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Mylar tape wing seals - effect on wing performance



 
 
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  #1  
Old December 30th 03, 09:46 AM
Simon Waddell
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Default Mylar tape wing seals - effect on wing performance

I tried asking this questionon on a different thread; it may have been too
off topic, but I didn't get much of a response:

I'm putting mylar control surface seals on the wings of a Mini Nimbus this
winter. At the moment I'm planning on fixing them to the finished wing
surface. The alternative is to rebate (recess) them into the wing. This
creates a smoother surface but costs more money and is harder to undo.

Anyone know of any research (or anecdotes) on the impact on wing performance
of leaving such seals proud of the surface? My assumption is the airflow
over the wing is pretty much turbulent at the wing/aileron join anyway, so
the impact should be minimal.

If the recommendation is to rebate, is it equally critical for the both the
upper and lower surfaces?


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  #2  
Old December 30th 03, 03:02 PM
Eric Greenwell
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Posts: n/a
Default

Simon Waddell wrote:
I tried asking this questionon on a different thread; it may have been too
off topic, but I didn't get much of a response:

I'm putting mylar control surface seals on the wings of a Mini Nimbus this
winter. At the moment I'm planning on fixing them to the finished wing
surface. The alternative is to rebate (recess) them into the wing. This
creates a smoother surface but costs more money and is harder to undo.

Anyone know of any research (or anecdotes) on the impact on wing performance
of leaving such seals proud of the surface? My assumption is the airflow
over the wing is pretty much turbulent at the wing/aileron join anyway, so
the impact should be minimal.


I think you are right. In any case, the effect of even perfectly done
fairings is small (you won't notice it, and would have great difficulty
measuring it with flight tests), especially on an older airfoil, so the
effort and cost of recessing the mylar isn't worth it. Be sure there is
an actual _seal_ (flexible tape stuck to the wing and the control
surface) installed, in addition to the mylar fairings, so air can't leak
through the gap.

--
-----
change "netto" to "net" to email me directly

Eric Greenwell
Washington State
USA

  #3  
Old December 30th 03, 10:45 PM
Herbert Kilian
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Simon,
Have a look at the LS 8 versions that are around (mine is a 2001
LS8-18). No mylar seals on the wings, only on the rudder and elevator
(those are not recessed). There are two internal seals on the
ailerons that keep top and bottom surfaces separated. Seems to work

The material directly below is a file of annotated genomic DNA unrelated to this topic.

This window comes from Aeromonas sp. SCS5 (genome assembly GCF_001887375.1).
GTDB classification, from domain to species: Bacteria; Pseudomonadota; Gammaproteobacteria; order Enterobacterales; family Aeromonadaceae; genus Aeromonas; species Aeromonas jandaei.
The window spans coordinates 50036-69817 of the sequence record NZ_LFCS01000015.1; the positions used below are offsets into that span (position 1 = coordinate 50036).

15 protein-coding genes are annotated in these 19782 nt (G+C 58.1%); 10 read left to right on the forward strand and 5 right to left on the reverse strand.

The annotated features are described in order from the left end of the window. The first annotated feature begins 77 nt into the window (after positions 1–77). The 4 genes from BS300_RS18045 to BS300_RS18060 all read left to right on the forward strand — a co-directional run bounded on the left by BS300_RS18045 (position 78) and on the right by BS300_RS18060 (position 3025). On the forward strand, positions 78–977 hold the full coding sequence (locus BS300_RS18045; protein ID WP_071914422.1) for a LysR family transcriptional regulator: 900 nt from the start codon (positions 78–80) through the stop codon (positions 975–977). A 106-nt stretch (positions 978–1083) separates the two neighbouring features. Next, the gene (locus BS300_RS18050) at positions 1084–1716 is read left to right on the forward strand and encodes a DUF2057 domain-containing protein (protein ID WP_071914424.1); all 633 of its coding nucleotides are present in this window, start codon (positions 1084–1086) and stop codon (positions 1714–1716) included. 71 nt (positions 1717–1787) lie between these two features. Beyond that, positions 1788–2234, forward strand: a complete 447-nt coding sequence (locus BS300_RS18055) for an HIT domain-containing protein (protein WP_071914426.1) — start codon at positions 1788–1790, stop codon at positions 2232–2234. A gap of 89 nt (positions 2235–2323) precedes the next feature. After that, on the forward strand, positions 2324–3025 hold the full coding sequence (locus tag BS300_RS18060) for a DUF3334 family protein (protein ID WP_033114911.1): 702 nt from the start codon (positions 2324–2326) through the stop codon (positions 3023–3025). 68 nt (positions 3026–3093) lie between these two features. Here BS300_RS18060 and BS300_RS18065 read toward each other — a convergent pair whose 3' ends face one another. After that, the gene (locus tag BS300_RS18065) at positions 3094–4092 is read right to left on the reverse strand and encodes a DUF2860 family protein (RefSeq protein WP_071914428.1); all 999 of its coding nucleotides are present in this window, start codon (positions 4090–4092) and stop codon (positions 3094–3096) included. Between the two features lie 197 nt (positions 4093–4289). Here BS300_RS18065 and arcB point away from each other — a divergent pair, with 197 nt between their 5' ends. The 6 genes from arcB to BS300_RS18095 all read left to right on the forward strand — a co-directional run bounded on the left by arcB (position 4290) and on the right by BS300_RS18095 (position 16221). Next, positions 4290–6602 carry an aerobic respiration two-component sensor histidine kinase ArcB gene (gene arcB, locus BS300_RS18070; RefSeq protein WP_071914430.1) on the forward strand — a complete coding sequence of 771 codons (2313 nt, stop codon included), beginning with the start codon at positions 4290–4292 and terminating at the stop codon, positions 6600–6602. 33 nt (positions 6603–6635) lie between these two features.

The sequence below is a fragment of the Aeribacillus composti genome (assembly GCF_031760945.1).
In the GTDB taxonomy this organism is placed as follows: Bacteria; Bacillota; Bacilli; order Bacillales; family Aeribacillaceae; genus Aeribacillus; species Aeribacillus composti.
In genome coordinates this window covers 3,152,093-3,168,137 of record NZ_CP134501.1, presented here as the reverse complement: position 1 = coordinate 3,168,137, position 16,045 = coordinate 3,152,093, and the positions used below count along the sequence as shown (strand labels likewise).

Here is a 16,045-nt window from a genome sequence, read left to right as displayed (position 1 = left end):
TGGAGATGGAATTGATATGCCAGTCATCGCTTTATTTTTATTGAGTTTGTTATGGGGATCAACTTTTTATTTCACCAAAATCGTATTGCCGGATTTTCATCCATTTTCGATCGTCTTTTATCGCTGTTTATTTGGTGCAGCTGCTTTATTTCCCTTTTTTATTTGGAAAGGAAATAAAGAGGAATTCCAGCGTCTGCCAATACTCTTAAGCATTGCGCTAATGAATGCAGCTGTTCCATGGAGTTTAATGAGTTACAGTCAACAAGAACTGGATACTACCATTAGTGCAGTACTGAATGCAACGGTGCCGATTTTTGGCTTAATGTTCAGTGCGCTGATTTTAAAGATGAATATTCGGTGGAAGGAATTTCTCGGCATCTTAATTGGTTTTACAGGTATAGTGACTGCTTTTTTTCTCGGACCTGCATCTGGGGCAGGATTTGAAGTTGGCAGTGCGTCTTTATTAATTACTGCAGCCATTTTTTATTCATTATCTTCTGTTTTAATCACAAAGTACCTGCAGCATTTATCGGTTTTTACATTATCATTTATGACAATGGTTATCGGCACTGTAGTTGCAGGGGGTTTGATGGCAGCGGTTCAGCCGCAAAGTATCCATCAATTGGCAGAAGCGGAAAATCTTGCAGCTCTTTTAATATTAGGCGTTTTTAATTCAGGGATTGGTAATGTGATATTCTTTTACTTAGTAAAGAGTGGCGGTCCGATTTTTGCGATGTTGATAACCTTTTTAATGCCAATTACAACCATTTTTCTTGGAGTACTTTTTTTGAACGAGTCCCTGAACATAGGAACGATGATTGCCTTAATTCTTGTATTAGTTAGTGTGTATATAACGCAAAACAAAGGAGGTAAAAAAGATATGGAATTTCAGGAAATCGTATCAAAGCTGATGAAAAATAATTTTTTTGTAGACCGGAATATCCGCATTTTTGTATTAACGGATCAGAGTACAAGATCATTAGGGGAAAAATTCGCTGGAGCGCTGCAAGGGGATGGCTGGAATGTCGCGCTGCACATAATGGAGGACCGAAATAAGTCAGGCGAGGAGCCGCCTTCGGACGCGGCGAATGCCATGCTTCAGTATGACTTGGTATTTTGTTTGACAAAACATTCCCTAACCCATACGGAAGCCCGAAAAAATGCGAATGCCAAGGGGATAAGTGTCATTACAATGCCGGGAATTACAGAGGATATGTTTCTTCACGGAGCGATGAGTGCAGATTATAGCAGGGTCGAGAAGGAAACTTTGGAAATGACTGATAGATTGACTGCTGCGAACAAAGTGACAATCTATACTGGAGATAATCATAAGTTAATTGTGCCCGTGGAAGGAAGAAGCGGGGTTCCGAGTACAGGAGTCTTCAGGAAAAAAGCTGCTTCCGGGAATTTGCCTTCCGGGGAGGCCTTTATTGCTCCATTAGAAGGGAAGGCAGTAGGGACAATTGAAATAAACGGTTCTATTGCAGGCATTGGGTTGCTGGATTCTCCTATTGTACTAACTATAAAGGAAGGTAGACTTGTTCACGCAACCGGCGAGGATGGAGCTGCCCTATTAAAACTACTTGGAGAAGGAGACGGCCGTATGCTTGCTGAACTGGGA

well from the performance I am seeing. I would first worry about the
internal seals and then go fly a lot before spending money on Mylar!
Herb, J7

"Simon Waddell" simonFUNNYATSYMBOLleswaddells.ch wrote in message ...
I tried asking this questionon on a different thread; it may have been too
off topic, but I didn't get much of a response:

I'm putting mylar control surface seals on the wings of a Mini Nimbus this
winter. At the moment I'm planning on fixing them to the finished wing
surface. The alternative is to rebate (recess) them into the wing. This
creates a smoother surface but costs more money and is harder to undo.

Anyone know of any research (or anecdotes) on the impact on wing performance
of leaving such seals proud of the surface? My assumption is the airflow
over the wing is pretty much turbulent at the wing/aileron join anyway, so
the impact should be minimal.

If the recommendation is to rebate, is it equally critical for the both the
upper and lower surfaces?

  #4  
Old December 31st 03, 12:24 PM
Simon Waddell
external usenet poster
 
Posts: n/a
Default

Eric,

What you and Herbert appear to be saying is that thee mylar is only a
fairing, rather than a seal. Since the mylar is in turbulent airflow the
need for a fairing at that point seems limited. At the moment, the seal is
provided by flexible adhesive tape over the join (upper surface only).
Would I be better off (financially, yes!) to forget about mylar and stick
(not to pun) with the adhesive tape, perhaps on both upper and lower
surfaces?

Simon


"Eric Greenwell" wrote in message
...
Simon Waddell wrote:
I tried asking this questionon on a different thread; it may have been

too
off topic, but I didn't get much of a response:

I'm putting mylar control surface seals on the wings of a Mini Nimbus

this
winter. At the moment I'm planning on fixing them to the finished wing
surface. The alternative is to rebate (recess) them into the wing.

This
creates a smoother surface but costs more money and is harder to undo.

Anyone know of any research (or anecdotes) on the impact on wing

performance
of leaving such seals proud of the surface? My assumption is the

airflow
over the wing is pretty much turbulent at the wing/aileron join anyway,

so
the impact should be minimal.